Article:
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Cymbeline - Arden Shakespeare: Second Series - Paperback (The Arden Shakespeare. Second Series) [Paperback]

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Item description for Cymbeline - Arden Shakespeare: Second Series - Paperback (The Arden Shakespeare. Second Series) by William Shakespeare...

The Arden Shakespeare is the established edition of Shakespeare's work. Justly celebrated for its authoritative scholarship and invaluable commentary, Arden guides you a richer understanding and appreciation of Shakespeare's plays. This edition of Cymbeline provides, a clear and authoritative text, detailed notes and commentary on the same page as the text, a full introduction discussing the critical and historical background to the play and appendices presenting sources and relevant extracts.

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Item Specifications...

Pages   350
Est. Packaging Dimensions:   Length: 0.75" Width: 5.25" Height: 7.75"
Weight:   0.7 lbs.
Binding  Softcover
Release Date   Oct 1, 1969
Publisher   Arden
ISBN  1903436028  
ISBN13  9781903436028  

Availability  0 units.

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1Books > Special Features > New & Used Textbooks > Humanities > English > British Literature
2Books > Subjects > Literature & Fiction > Drama > Playwrights, A-Z > ( S ) > Shakespeare, William
3Books > Subjects > Literature & Fiction > General
4Books > Subjects > Literature & Fiction > History & Criticism > Criticism & Theory > General
5Books > Subjects > Literature & Fiction > World Literature > British > Shakespeare
6Books > Subjects > Literature & Fiction > World Literature > United States > History & Criticism > Literary Theory

Reviews - What do customers think about Cymbeline - Arden Shakespeare: Second Series - Paperback (The Arden Shakespeare. Second Series)?

Thick on Plot; Thin on Character  Jan 5, 2008
Cymbeline is one of Shakespeare's least performed and least read plays. You do not stumble on it, you work your way through Shakespeare's opus and finally get there. The historical context is the war between Britain and the Roman Empire, and the action is hot and heavy, requiring five acts and twenty-seven scenes. Perhaps it is this complexity of plot that retarded Shakespeare's character development. Fewer lines have entered our lexicon from this play than most. Two exceptions are "the tongue is sharper than the sword," and to have "a bellyful of fighting." It is an excellent tragedy, however, combining elements of King Lear and elements of Othello. In its mystic elements it also resembles The Tempest.

The core of the plot is the bet between Posthumous, the king's son, and Iachimo, who wagers ten thousand ducats that he can seduce Posthumous' wife, Imogen. Posthumous, in turn, wagers a ring that Imogen has given him that Iachimo will not succeed. Initially, we amused by the idea, but upon further reflection, it is clear that the gambit cannot have a happy ending. Either the seduction is successful, breaking up the marriage, or it isn't, in which case Iachimo will certainly claim that he has secuced Imogen, simply to win the ring. In the process he sets himself the Iago-like task of converting love to hate.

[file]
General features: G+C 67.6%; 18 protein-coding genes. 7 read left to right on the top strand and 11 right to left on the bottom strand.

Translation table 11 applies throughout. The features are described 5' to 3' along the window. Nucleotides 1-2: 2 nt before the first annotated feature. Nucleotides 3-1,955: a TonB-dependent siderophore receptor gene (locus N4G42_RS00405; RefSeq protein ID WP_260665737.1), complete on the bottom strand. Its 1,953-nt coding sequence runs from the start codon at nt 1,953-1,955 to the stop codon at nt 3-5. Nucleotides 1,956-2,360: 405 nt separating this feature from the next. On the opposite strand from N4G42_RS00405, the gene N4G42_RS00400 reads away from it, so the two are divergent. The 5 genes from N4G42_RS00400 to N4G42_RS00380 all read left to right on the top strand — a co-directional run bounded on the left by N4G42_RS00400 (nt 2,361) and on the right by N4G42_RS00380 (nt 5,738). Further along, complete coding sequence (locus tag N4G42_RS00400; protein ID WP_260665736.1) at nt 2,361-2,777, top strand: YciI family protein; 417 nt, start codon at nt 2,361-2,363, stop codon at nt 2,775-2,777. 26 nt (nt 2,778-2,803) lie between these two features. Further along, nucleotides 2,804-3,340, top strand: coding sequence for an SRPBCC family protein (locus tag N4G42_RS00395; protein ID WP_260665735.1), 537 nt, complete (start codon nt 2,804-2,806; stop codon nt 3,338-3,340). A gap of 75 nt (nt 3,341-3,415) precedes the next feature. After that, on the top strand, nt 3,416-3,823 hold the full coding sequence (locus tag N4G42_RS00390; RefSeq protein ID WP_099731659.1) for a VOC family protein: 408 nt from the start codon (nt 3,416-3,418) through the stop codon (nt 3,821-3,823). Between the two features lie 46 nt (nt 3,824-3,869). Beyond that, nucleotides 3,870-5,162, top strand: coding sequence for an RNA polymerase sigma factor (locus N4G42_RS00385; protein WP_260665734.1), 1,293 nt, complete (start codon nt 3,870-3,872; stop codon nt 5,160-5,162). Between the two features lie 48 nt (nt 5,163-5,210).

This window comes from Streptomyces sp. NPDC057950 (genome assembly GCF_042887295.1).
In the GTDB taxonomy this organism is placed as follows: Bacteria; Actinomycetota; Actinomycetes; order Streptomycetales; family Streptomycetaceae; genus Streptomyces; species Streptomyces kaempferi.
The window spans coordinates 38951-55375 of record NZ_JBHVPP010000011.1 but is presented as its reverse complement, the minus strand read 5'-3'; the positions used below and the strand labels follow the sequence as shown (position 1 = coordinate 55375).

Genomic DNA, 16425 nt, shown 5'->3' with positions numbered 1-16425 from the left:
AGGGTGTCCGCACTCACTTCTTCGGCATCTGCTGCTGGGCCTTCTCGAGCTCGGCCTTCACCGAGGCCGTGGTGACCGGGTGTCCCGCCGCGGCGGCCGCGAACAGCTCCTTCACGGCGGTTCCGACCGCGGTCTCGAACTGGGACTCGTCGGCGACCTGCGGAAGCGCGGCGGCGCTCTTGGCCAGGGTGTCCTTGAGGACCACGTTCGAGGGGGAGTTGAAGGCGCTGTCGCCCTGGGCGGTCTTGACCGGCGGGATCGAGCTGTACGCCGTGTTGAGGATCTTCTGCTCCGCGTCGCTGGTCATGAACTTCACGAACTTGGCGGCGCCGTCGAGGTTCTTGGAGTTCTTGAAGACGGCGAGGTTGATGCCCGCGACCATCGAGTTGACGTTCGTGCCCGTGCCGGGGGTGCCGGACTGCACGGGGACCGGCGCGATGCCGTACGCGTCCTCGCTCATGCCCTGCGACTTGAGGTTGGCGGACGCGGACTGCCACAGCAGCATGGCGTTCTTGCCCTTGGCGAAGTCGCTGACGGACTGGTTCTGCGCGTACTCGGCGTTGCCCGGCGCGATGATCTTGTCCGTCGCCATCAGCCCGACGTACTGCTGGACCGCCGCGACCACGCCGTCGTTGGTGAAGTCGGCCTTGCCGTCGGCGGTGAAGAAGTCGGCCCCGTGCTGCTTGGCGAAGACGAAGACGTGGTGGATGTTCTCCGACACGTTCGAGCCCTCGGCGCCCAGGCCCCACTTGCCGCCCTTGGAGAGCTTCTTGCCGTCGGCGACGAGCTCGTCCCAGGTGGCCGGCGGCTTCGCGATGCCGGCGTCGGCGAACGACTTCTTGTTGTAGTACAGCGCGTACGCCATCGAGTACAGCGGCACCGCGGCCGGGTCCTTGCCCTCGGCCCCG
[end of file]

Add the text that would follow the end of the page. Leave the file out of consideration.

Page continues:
The play is also full of classic Shakespearean gadgetry, including a potion that causes a trance resembling death, mystical soothsayers, the intervention of gods, women disguised as men, and a historical tableau which would have been familiar to Shakespeare's audience. It is a quintessential Shakespearean play, comprising nearly all of the classical elements of tragedy. If the plot could have been pruned, and the characters given more of the dimensionality that we expect from Shakespeare, Cymbeline would stand on a higher pedestal.

The Folger Shakespeare Library's annotated edition is excellent. It provides just the right notation on the page facing the text, and can be studied or ignored to suit the reader's purpose.
Overuse of Devices  Dec 11, 2002
Cymbeline was a British king in Roman times ( Augustus Caesar's time).
Devices used in the Play:
1) a woman plays a man/ boy role ( several of his plays : As You Like it,
Twelfth Night))
2) a deception by a villain to lie the virtue of a Lady ( Much Ado about
3) Princes kidnapped and brought up as common men ( I don't know if he
uses this in other plays)
4) poison that causes a coma ( Romeo and Juliet)
5) a Prince who is a vile fool ( used in his historical plays)
6) a Queen who is a plotter and evil ( Macbeth)
7) a Prince who kills another Prince and it redeemed by his hidden
8) a Prince sentenced to hang by mistake
9) a King who condemns his daughter wrongly ( King Lear)
One wonders how much of this is historical fact and how much pure fiction.
With all this scheming in the plot , it should be a very successful
It is a total flop!
What it comes out is seeming unreal and contrived.
You get that happy ending feel that is so much in his comedies
but it has a very false feeling to it.
That's probably why Cymbeline isn't performed much.
If he hadn't gone for all these at once it might have worked, but the
result is that you see the playwright as ....
If anyone wants to take the air out of a Shakespeare pedant,
this is the play to do it with! He makes Shaw and Eugene O'neil l